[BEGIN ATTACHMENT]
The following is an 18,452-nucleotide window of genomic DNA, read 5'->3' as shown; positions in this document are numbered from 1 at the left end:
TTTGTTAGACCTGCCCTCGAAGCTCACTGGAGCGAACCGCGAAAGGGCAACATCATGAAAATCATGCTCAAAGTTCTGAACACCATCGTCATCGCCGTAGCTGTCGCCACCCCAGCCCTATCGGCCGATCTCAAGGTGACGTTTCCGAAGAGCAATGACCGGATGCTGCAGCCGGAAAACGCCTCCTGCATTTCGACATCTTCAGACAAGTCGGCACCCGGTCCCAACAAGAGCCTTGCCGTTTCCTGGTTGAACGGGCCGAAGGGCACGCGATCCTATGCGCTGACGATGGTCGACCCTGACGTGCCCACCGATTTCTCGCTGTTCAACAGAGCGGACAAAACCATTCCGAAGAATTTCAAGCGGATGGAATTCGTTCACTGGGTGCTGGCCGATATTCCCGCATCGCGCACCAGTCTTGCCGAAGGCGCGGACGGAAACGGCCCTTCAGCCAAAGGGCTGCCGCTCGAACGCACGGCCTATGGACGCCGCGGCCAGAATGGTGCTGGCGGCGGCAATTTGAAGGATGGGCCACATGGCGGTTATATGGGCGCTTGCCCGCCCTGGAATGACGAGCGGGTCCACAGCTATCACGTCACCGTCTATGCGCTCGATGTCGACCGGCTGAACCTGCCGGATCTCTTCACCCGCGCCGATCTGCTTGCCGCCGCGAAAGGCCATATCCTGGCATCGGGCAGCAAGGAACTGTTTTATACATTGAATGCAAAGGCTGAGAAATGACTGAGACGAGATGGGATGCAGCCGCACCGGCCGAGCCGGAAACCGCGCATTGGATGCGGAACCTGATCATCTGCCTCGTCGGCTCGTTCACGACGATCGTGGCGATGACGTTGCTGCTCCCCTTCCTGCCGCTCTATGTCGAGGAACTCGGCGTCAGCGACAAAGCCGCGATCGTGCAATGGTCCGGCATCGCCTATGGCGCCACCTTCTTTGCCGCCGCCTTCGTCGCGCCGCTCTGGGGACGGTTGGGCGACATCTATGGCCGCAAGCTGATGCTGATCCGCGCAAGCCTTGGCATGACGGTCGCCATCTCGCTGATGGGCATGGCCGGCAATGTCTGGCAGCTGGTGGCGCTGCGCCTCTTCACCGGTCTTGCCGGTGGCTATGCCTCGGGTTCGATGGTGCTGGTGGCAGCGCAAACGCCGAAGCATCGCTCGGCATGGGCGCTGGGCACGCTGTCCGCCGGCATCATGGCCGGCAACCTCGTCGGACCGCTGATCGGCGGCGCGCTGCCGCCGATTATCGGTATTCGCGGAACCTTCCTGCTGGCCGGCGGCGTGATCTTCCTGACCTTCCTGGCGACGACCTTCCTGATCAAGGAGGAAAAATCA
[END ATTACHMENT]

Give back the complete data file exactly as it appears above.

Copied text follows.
The following is an 18,452-nucleotide window of genomic DNA, read 5'->3' as shown; positions in this document are numbered from 1 at the left end:
TTTGTTAGACCTGCCCTCGAAGCTCACTGGAGCGAACCGCGAAAGGGCAACATCATGAAAATCATGCTCAAAGTTCTGAACACCATCGTCATCGCCGTAGCTGTCGCCACCCCAGCCCTATCGGCCGATCTCAAGGTGACGTTTCCGAAGAGCAATGACCGGATGCTGCAGCCGGAAAACGCCTCCTGCATTTCGACATCTTCAGACAAGTCGGCACCCGGTCCCAACAAGAGCCTTGCCGTTTCCTGGTTGAACGGGCCGAAGGGCACGCGATCCTATGCGCTGACGATGGTCGACCCTGACGTGCCCACCGATTTCTCGCTGTTCAACAGAGCGGACAAAACCATTCCGAAGAATTTCAAGCGGATGGAATTCGTTCACTGGGTGCTGGCCGATATTCCCGCATCGCGCACCAGTCTTGCCGAAGGCGCGGACGGAAACGGCCCTTCAGCCAAAGGGCTGCCGCTCGAACGCACGGCCTATGGACGCCGCGGCCAGAATGGTGCTGGCGGCGGCAATTTGAAGGATGGGCCACATGGCGGTTATATGGGCGCTTGCCCGCCCTGGAATGACGAGCGGGTCCACAGCTATCACGTCACCGTCTATGCGCTCGATGTCGACCGGCTGAACCTGCCGGATCTCTTCACCCGCGCCGATCTGCTTGCCGCCGCGAAAGGCCATATCCTGGCATCGGGCAGCAAGGAACTGTTTTATACATTGAATGCAAAGGCTGAGAAATGACTGAGACGAGATGGGATGCAGCCGCACCGGCCGAGCCGGAAACCGCGCATTGGATGCGGAACCTGATCATCTGCCTCGTCGGCTCGTTCACGACGATCGTGGCGATGACGTTGCTGCTCCCCTTCCTGCCGCTCTATGTCGAGGAACTCGGCGTCAGCGACAAAGCCGCGATCGTGCAATGGTCCGGCATCGCCTATGGCGCCACCTTCTTTGCCGCCGCCTTCGTCGCGCCGCTCTGGGGACGGTTGGGCGACATCTATGGCCGCAAGCTGATGCTGATCCGCGCAAGCCTTGGCATGACGGTCGCCATCTCGCTGATGGGCATGGCCGGCAATGTCTGGCAGCTGGTGGCGCTGCGCCTCTTCACCGGTCTTGCCGGTGGCTATGCCTCGGGTTCGATGGTGCTGGTGGCAGCGCAAACGCCGAAGCATCGCTCGGCATGGGCGCTGGGCACGCTGTCCGCCGGCATCATGGCCGGCAACCTCGTCGGACCGCTGATCGGCGGCGCGCTGCCGCCGATTATCGGTATTCGCGGAACCTTCCTGCTGGCCGGCGGCGTGATCTTCCTGACCTTCCTGGCGACGACCTTCCTGATCAAGGAGGAAAAATCA